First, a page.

Competition watchdog extends review of DAA deal to buy car park near airport

Plan to purchase closed car park in Santry had been intended to increase Dublin Airport parking spaces

The State’s competition watchdog has decided to carry out a more in-depth examination of a plan by the operator of Dublin Airport to buy a nearby car park, in an attempt to provide more parking spaces for departing passengers.

DAA, which operates the airport, previously warned passengers due to fly out during the start of the busy summer holiday period in late May and early June that the airport car parks were fully booked.

It said the number of available car parking spots had been impacted by the closure of a privately-run Quick Park facility near the airport, which resulted in the loss of some 6,200 parking spaces. The closure of the car park resulted in a 20 per cent reduction in the amount of parking near the airport, leading to high demand for the airport’s own 23,000 spaces.

In an effort to provide more capacity, DAA made a successful offer to purchase the closed car park in Santry. However, the deal was subject to approval by the Competition and Consumer Protection Commission (CCPC), which over recent months has been assessing whether the transaction might reduce competition.


The watchdog announced on Wednesday that it has decided to escalate its assessment and would be carrying out a more in-depth investigation.

The CCPC said it was notified of the proposed purchase in March of this year. Following its initial examination it was decided that a more detailed examination of the proposed sale was required before it could give it the green light.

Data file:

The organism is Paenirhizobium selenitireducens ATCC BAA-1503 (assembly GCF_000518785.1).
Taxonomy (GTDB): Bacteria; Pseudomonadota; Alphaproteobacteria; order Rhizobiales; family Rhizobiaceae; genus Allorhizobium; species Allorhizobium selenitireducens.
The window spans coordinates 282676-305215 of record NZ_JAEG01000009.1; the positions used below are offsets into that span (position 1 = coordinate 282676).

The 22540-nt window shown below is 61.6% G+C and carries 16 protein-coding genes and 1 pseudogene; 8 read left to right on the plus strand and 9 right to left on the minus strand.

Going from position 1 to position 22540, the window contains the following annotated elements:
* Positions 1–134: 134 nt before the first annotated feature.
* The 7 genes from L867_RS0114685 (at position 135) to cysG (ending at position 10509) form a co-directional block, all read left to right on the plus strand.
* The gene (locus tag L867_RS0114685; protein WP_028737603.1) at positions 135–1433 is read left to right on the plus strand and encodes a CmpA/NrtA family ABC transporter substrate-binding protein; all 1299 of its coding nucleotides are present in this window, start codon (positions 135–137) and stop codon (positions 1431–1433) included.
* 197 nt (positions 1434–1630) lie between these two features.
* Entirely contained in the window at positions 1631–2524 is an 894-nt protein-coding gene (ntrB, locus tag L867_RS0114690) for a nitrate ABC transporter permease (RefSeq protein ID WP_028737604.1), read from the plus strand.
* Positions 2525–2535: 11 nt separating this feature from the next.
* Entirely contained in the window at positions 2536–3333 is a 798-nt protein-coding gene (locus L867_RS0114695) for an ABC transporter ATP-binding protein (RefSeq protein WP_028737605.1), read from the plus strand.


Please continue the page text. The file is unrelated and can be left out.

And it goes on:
In a statement, the CCPC said the investigation will examine whether DAA buying the nearby car park “will or will not result in a substantial lessening of competition in the State”.

“As with all notified mergers and acquisitions, the CCPC is working to complete its investigation in a timely manner and within the statutory deadlines,” the statement added.

The watchdog is required to issue a decision within 120 working days, meaning that if the process is not delayed by further requests for information it will rule on whether the proposed sale can proceed by December 15th.

In a statement, DAA said it noted the decision by the CCPC to move to a second stage investigation.

“Our 23,000 car parking spaces are fully optimised this summer to cater for passengers over the coming weeks and months. Demand for parking at Dublin Airport remains very high, with limited spaces available,” it said.

DAA advised those without bookings to travel to the airport by public transport, taxi or to get a lift.

Residents living in housing estates near the airport have complained over the summer about their neighbourhoods being used by people travelling out of Dublin Airport to park their cars.

Jack Power

Jack Power

Jack Power is acting Europe Correspondent of The Irish Times